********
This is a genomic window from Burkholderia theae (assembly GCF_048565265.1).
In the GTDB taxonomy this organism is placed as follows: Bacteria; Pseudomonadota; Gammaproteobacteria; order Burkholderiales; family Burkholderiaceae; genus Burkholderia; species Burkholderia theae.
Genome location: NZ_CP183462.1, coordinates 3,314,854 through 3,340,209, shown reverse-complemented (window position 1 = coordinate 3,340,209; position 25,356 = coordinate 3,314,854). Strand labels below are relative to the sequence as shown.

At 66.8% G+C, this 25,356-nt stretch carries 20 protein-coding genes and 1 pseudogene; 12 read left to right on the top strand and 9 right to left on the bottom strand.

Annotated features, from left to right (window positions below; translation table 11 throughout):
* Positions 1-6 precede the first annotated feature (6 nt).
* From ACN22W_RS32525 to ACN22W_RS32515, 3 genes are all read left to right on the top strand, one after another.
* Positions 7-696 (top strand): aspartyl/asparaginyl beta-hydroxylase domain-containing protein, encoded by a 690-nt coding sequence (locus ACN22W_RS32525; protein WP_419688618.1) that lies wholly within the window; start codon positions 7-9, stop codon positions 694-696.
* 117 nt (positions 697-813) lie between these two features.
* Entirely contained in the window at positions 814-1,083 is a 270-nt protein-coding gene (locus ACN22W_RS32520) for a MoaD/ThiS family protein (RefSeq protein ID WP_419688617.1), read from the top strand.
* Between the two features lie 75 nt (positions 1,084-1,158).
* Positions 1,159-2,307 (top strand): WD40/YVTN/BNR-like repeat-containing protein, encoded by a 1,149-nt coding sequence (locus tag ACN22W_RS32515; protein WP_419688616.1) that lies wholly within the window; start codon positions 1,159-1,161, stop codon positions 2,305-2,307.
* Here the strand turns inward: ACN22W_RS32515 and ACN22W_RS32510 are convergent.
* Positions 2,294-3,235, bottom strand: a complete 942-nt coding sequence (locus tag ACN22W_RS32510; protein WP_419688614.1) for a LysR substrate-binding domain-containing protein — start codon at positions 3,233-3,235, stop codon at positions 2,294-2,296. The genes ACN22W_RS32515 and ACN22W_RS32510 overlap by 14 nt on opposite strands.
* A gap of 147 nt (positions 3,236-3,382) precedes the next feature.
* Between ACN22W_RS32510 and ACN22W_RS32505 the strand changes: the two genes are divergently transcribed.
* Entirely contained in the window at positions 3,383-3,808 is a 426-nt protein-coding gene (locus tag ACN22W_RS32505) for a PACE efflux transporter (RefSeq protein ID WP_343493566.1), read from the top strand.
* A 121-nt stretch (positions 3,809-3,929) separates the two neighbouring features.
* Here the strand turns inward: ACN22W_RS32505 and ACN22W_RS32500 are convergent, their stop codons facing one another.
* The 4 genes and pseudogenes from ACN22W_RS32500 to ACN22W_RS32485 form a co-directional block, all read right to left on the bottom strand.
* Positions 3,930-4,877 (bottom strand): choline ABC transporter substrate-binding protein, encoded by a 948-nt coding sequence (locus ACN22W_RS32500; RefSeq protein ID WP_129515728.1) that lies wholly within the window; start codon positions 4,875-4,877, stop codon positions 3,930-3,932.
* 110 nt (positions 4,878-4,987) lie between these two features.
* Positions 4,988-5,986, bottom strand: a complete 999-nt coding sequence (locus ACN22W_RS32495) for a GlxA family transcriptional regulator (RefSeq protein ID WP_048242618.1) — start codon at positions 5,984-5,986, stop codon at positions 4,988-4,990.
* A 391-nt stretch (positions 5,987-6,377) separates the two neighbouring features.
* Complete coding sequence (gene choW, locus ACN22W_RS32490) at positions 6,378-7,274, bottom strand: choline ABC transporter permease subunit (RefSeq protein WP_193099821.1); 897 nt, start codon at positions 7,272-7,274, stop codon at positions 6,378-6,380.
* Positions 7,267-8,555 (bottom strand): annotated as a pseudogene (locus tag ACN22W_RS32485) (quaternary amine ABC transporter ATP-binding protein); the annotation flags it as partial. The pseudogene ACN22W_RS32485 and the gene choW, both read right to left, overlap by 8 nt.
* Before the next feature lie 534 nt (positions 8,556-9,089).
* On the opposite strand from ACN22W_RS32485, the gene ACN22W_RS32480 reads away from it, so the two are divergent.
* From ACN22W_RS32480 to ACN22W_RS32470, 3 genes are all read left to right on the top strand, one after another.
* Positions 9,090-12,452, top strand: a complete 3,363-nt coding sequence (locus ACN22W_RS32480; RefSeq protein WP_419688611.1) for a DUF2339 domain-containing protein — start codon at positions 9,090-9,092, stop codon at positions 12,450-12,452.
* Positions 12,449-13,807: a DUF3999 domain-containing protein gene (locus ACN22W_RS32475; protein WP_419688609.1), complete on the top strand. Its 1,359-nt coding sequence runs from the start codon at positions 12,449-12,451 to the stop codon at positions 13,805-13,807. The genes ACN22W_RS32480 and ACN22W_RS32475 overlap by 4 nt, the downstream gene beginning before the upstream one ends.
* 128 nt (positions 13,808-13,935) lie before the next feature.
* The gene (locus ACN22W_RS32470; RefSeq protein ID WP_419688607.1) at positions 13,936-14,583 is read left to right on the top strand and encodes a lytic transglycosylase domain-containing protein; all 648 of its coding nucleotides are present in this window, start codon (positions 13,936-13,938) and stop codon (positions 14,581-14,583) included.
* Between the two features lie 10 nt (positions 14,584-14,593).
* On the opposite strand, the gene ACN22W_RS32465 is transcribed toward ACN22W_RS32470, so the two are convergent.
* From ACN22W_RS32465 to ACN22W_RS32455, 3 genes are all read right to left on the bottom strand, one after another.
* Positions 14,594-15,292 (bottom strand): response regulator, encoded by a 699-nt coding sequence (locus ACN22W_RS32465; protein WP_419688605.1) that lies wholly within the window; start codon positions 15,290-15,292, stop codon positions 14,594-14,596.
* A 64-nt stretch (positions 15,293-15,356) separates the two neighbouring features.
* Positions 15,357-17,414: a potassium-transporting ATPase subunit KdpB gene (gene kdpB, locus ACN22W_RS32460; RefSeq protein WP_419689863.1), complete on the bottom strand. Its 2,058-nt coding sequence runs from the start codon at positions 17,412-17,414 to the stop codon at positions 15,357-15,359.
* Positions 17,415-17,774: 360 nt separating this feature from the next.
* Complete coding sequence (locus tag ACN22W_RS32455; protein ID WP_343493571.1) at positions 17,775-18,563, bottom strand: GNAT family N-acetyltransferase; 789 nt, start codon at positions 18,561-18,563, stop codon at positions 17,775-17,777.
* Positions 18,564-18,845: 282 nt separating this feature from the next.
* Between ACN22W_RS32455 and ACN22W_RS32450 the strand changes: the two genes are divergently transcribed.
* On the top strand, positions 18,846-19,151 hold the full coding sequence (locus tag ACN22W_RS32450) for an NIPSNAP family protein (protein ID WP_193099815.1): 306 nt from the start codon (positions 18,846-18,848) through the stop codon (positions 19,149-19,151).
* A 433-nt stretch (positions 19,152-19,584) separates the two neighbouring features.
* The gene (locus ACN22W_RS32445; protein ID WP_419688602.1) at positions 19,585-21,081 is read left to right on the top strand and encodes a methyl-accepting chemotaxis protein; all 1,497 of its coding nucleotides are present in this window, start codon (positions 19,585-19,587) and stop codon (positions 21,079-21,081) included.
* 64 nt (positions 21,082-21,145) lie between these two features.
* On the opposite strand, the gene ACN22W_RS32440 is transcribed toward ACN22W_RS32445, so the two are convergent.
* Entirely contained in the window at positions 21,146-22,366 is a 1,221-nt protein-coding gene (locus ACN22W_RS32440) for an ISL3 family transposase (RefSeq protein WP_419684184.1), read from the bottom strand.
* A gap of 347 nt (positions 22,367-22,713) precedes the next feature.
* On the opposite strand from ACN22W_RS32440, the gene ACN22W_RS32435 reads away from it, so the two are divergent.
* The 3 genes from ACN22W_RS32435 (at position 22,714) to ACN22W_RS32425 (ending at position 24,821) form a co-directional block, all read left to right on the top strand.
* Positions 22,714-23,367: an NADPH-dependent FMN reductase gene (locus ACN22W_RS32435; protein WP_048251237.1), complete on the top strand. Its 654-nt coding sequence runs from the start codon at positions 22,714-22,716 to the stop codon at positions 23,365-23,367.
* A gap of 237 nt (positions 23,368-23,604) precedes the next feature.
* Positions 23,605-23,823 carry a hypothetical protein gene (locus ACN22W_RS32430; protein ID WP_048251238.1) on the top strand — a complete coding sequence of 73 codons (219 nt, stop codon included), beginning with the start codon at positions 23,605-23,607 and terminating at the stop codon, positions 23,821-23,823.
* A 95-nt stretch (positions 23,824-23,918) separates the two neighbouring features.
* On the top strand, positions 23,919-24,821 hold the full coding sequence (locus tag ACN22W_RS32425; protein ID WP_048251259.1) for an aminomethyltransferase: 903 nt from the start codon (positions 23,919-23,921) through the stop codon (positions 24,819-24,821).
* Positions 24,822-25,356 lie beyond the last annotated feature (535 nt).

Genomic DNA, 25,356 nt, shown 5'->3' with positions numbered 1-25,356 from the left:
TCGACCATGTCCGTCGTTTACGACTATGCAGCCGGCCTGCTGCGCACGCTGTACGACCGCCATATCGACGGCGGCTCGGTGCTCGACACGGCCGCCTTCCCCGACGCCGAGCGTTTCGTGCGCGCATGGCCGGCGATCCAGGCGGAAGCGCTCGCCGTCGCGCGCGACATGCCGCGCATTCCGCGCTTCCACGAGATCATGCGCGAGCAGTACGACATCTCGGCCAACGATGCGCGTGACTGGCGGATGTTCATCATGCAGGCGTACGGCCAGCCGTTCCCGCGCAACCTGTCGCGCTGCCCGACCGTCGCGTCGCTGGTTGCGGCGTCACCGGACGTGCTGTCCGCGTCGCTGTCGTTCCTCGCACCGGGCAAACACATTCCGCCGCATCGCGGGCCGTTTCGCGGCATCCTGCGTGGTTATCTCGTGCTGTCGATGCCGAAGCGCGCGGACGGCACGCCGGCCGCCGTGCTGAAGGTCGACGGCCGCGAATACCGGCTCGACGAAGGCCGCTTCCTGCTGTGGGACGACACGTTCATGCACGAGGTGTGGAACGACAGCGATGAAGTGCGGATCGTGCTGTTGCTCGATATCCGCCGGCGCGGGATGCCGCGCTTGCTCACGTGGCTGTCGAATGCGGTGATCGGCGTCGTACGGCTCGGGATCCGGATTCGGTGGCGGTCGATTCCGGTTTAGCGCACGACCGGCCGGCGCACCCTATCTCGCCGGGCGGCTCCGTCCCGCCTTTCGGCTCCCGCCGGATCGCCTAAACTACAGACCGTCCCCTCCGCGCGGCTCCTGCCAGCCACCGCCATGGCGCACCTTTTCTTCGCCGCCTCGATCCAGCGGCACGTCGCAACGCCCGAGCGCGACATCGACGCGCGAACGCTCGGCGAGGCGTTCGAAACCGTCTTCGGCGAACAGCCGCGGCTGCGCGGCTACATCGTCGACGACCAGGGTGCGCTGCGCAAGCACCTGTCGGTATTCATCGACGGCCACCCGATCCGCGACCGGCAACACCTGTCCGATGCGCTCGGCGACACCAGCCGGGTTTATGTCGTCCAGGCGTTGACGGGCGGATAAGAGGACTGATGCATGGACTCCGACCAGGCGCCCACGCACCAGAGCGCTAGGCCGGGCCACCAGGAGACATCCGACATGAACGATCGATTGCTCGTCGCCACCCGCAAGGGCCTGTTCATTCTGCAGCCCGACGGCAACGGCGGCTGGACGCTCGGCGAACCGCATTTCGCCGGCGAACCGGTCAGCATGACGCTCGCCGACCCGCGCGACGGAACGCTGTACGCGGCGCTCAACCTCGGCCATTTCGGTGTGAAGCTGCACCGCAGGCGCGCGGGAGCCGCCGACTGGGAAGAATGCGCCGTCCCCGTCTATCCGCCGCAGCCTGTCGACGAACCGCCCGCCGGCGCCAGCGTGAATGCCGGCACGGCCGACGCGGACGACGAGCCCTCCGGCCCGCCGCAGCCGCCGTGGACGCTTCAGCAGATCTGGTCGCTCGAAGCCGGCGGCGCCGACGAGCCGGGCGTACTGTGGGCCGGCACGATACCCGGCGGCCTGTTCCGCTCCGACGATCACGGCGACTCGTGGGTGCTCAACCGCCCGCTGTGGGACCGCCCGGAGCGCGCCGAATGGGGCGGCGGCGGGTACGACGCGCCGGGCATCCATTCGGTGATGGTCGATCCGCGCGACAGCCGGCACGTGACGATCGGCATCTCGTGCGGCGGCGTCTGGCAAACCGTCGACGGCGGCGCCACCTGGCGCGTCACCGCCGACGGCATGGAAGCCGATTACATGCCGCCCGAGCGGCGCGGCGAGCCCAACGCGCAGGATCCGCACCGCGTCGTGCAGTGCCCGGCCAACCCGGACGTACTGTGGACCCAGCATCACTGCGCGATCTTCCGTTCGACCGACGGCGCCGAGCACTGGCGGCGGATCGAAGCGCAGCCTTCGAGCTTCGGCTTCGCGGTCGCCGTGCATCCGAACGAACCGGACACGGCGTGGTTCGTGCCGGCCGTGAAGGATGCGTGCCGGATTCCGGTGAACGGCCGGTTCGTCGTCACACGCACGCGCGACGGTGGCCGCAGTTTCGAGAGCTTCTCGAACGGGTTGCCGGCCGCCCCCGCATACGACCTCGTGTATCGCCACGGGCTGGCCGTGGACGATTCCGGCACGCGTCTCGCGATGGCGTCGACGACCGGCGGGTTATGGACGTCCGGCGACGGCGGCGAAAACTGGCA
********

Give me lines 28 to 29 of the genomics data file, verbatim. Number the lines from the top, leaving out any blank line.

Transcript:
* On the opposite strand from ACN22W_RS32485, the gene ACN22W_RS32480 reads away from it, so the two are divergent.
* From ACN22W_RS32480 to ACN22W_RS32470, 3 genes are all read left to right on the top strand, one after another.